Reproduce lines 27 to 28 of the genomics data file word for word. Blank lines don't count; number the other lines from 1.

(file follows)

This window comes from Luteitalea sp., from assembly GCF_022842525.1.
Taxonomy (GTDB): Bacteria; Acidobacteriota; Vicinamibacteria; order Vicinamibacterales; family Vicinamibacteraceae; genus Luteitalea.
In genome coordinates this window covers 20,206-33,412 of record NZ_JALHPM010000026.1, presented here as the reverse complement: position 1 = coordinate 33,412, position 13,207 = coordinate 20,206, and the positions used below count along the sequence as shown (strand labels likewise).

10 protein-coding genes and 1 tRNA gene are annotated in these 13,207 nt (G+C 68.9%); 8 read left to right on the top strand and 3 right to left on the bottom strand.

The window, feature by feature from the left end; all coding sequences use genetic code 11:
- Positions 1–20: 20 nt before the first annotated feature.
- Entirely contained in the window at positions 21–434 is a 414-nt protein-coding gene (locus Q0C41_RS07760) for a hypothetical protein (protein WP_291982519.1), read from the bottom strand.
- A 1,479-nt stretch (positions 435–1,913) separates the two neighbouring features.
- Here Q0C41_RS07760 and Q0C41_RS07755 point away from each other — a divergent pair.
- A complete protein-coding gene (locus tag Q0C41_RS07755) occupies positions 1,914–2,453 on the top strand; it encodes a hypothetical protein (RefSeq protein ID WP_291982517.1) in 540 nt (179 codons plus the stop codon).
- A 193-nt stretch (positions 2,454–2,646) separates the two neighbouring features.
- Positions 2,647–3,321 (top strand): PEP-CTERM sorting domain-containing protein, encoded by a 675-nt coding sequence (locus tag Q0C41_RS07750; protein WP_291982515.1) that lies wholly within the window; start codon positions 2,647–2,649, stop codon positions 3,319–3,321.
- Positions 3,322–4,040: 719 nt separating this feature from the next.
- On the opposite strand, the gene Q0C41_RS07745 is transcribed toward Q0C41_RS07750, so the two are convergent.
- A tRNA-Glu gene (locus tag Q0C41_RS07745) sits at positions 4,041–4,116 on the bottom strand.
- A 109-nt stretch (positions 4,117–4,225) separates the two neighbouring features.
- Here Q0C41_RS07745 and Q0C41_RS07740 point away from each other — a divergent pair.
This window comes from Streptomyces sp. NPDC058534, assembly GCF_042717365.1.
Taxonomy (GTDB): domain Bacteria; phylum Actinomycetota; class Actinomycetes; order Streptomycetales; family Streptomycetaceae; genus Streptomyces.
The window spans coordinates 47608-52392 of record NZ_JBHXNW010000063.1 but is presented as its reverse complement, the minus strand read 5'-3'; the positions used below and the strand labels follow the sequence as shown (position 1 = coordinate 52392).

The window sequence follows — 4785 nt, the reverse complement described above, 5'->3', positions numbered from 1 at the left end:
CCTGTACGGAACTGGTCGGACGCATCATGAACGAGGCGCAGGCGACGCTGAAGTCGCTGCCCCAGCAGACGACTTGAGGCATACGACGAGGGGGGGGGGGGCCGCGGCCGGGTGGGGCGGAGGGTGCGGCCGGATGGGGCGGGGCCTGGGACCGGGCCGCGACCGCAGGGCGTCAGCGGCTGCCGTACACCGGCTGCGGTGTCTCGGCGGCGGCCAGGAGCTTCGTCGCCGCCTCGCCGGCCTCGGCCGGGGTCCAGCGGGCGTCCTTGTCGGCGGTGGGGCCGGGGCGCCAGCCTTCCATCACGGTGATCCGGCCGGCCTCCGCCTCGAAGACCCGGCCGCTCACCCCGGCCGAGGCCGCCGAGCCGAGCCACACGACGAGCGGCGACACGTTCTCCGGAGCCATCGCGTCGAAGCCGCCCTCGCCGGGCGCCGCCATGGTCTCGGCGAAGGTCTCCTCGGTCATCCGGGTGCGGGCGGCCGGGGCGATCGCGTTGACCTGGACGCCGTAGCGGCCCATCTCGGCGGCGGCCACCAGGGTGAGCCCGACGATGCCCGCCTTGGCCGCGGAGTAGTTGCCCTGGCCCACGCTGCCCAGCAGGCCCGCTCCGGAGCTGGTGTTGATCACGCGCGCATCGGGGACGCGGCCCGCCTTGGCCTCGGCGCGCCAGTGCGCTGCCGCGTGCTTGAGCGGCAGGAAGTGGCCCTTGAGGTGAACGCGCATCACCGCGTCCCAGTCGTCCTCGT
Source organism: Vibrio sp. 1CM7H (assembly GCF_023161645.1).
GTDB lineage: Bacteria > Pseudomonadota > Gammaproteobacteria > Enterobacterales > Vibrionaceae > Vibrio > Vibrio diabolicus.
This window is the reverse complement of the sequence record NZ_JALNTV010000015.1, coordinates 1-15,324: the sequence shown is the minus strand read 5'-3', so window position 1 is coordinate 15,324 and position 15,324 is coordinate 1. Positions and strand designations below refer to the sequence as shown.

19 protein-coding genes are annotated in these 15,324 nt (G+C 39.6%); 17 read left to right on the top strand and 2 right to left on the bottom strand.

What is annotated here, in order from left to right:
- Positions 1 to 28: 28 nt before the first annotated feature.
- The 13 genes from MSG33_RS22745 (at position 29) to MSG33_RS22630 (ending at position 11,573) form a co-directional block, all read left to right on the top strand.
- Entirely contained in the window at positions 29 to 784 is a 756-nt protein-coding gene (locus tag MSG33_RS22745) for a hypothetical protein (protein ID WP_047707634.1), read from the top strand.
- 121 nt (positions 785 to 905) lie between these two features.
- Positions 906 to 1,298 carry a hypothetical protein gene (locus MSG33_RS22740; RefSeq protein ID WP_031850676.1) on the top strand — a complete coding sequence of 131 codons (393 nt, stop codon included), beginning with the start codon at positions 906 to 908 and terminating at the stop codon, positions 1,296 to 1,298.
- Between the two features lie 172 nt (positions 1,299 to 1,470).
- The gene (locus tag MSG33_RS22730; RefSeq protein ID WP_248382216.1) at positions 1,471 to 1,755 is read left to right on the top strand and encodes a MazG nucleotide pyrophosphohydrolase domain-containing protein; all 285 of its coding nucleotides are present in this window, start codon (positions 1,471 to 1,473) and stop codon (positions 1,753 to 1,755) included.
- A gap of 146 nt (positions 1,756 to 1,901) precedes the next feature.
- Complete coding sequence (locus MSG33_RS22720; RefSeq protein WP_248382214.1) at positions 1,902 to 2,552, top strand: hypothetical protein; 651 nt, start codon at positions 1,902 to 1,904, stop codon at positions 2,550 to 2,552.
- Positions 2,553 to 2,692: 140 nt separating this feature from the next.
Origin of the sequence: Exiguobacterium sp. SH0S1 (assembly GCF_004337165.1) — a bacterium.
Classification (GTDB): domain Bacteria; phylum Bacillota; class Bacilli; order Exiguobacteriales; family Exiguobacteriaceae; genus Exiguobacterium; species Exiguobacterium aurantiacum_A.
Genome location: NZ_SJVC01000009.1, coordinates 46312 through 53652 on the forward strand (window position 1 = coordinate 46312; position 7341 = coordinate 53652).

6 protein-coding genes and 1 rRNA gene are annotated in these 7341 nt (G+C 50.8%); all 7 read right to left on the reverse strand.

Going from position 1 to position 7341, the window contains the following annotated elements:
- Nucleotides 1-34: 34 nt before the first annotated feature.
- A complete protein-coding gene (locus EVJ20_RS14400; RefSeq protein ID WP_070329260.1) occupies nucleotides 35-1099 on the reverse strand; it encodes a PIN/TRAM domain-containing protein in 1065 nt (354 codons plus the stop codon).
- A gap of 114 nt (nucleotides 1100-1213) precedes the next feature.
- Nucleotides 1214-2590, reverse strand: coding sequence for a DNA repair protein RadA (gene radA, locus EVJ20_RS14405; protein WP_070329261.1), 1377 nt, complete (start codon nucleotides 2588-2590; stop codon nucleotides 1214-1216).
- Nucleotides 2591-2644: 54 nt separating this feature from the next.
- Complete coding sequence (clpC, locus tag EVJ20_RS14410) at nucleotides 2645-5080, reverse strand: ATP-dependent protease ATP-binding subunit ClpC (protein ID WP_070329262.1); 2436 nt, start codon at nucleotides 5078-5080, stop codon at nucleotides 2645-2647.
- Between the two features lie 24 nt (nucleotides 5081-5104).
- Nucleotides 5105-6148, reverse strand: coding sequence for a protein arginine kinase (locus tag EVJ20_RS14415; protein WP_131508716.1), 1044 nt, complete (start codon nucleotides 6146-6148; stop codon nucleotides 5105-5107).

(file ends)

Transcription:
What is annotated here, in order from left to right:
- Positions 1 to 28: 28 nt before the first annotated feature.